“L a Danse de Mardi Gras” is considered by most to be the oldest song in the Cajun repertoire, though its definitive origins—like many of the traditions surrounding the courir—remain elusive. Most of the communities in which the courir tradition historically took place were largely illiterate and French-speaking until the early twentieth century, but as musicologist Harry Oster and anthropologist Rocky Sexton note in their 2001 article for the American Folklore Society, “Une ’Tite Poule Grasse ou la Fille Aînée: A Comparative Analysis of Cajun and Creole Mardi Gras Songs,” oral history indicates that the courir and its songs were considered tradition by at least the mid-nineteenth century.

Oster and Sexton draw undeniable thematic connections between the South Louisiana Mardi Gras begging songs—such as Grand Mamou’s—and the songs of other “begging” feasts of La Guignolée, France’s Mardi Gras, and La Chandeleur in the Upper Midwest, Quebec, and continental France. Beyond lyrics, Oster (in the article “Country Mardi Gras in Louisiana” published in the 1960 edition of the Louisiana Folklore Miscellany) also noted that the song’s gapped and modal scale suggested ancient French origins. Based on this research, it is plausible that the modern version of “La Danse de Mardi Gras”—preserved so well via modern recording technology—is the consequence of diaspora after diaspora, traveling with the French and the Acadians and their celebrations from France and Canada and the Upper Mississippi River Valley (or just as likely, from France to Canada to the Upper Mississippi River Valley) to Louisiana, gathering bits and pieces and losing others along the way.

“It’s one of the oldest songs in America that has had a reason to survive,” said Michot. Growing up alongside his father’s band Les Frères Michot (whose version of the song was recorded on the album Elevés á Pilette in 1987), Michot—like Riley—can’t remember not knowing “La Danse.”

What Tate and Reed achieved by revitalizing the courir tradition in Acadiana might be compared to that of founding a city, or even a country. This otherworldly, wonderland experience of Mardi Gras—rooted so deeply in place—continues to connect those of us who grew up in rural South Louisiana to our home and to our past. As the folk French Louisianan way of life fades just a little more into the realm of memory with each passing generation, the courir parades onward, as popular and visceral as ever.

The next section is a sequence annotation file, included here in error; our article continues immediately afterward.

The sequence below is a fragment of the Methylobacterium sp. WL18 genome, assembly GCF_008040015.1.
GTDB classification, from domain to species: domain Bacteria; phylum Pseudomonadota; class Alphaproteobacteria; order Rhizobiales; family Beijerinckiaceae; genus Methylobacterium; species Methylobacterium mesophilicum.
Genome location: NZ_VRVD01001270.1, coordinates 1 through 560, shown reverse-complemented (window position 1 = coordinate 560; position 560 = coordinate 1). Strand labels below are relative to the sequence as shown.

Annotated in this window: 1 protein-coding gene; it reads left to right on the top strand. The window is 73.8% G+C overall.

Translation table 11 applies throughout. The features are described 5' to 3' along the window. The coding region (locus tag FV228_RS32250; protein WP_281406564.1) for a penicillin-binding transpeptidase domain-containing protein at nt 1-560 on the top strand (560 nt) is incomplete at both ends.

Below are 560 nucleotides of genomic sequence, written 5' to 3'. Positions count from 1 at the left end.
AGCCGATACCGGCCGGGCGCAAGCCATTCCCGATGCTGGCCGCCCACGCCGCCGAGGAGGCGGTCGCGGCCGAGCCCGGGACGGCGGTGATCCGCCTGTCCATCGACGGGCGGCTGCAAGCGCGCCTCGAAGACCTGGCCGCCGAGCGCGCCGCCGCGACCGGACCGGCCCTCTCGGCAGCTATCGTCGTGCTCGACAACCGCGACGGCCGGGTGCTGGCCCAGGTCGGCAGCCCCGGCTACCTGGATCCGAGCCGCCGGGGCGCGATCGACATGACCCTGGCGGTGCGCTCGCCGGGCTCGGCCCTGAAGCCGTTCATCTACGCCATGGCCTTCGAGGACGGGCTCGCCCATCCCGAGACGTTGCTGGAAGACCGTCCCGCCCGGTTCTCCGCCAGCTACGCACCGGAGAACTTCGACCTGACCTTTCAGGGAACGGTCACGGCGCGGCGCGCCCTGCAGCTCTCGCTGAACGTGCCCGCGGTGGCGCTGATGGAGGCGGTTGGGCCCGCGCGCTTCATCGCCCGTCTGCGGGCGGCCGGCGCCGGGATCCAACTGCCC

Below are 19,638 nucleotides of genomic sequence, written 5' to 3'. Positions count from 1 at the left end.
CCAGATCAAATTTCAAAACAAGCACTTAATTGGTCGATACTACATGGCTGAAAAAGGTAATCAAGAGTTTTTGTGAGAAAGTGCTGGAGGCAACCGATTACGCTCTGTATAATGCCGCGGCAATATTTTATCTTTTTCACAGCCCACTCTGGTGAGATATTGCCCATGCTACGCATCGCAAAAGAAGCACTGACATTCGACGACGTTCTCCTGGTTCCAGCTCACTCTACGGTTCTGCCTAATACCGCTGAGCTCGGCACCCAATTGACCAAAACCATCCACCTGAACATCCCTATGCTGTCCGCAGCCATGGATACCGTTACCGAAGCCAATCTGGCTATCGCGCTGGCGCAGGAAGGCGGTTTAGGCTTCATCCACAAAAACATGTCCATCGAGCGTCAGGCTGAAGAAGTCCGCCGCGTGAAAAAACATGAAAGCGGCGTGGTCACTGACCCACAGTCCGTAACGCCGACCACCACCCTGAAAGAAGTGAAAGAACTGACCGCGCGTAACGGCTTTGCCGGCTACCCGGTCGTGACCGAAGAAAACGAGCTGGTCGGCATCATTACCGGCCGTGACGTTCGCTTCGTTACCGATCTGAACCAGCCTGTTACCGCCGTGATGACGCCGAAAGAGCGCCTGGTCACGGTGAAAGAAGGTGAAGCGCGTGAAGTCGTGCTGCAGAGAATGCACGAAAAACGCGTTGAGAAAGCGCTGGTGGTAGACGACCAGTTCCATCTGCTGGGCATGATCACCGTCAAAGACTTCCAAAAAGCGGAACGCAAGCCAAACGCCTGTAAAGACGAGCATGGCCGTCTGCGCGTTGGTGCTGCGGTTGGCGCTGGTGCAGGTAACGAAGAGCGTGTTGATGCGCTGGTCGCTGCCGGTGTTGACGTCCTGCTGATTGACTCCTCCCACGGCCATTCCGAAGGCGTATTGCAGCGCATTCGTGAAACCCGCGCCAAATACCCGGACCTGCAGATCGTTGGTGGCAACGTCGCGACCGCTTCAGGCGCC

“Mardi Gras…I mean, like you’re kind of in heaven, kind of on another planet. Society is turned totally upside down,” said Michot. “And that song…It brings you back to that beautiful time, every time you hear it, any day.”

With the courir, “La Danse de Mardi Gras” might have been lost had it not been for Tate and Reed’s activism, which revealed one community elder who remembered, upon reflection, the song they used to sing during the Mamou courir of days past. Only during my research for this article did I come to realize that every version of the Grand Mamou Mardi Gras song derives from the recitation they acquired from Marcellus Deshotels, my great-great-grandfather— whose ancestors can be traced back to Quebec, and before that to continental France.

Between 1956 and 1959, Oster recorded my Great-Uncle Bee singing it, accompanied by Angelus Manuel on fiddle and Savy Augustine on triangle. The field recording is included in Oster’s record Folksongs of the Louisiana Acadians Recorded in Grand Mamou (1959) and is the first known recording of “La Danse de Mardi Gras.”

On the Thursday before Mardi Gras in 2022, I visited the Center for Louisiana Studies in Lafayette, Louisiana, in order to hear it for myself. In the corner of the library, I held the headphones to my ears and listened to Bee yell out, like a wild man: “All right z’hommes, allons se mettre dessus le chemin et allons courir Mardi Gras. Ehu le capitaine? Capitaine, voyage ton flag.” Whispering, I sang along.

Four days later on Lundi Gras, I sang it again. But this time, as it’s meant to be sung: my body squeezed into a crowd of drunken revelers, spinning under my husband’s finger, Coors Light on my head. The performer? Steve Riley’s twelve-year-old son Burke, squeezing an accordion in a near perfect imitation of his father—belting out the lyrics to a song we’ve all known for centuries, and that the next generation will know, too.

Jordan LaHaye Fontenot

Jordan LaHaye Fontenot is a writer and editor from Lafayette, Louisiana. She is the managing editor of Country Roads magazine, and is currently working on a true-crime memoir about the 1983 kidnapping and murder of her great-grandfather in Mamou, Louisiana.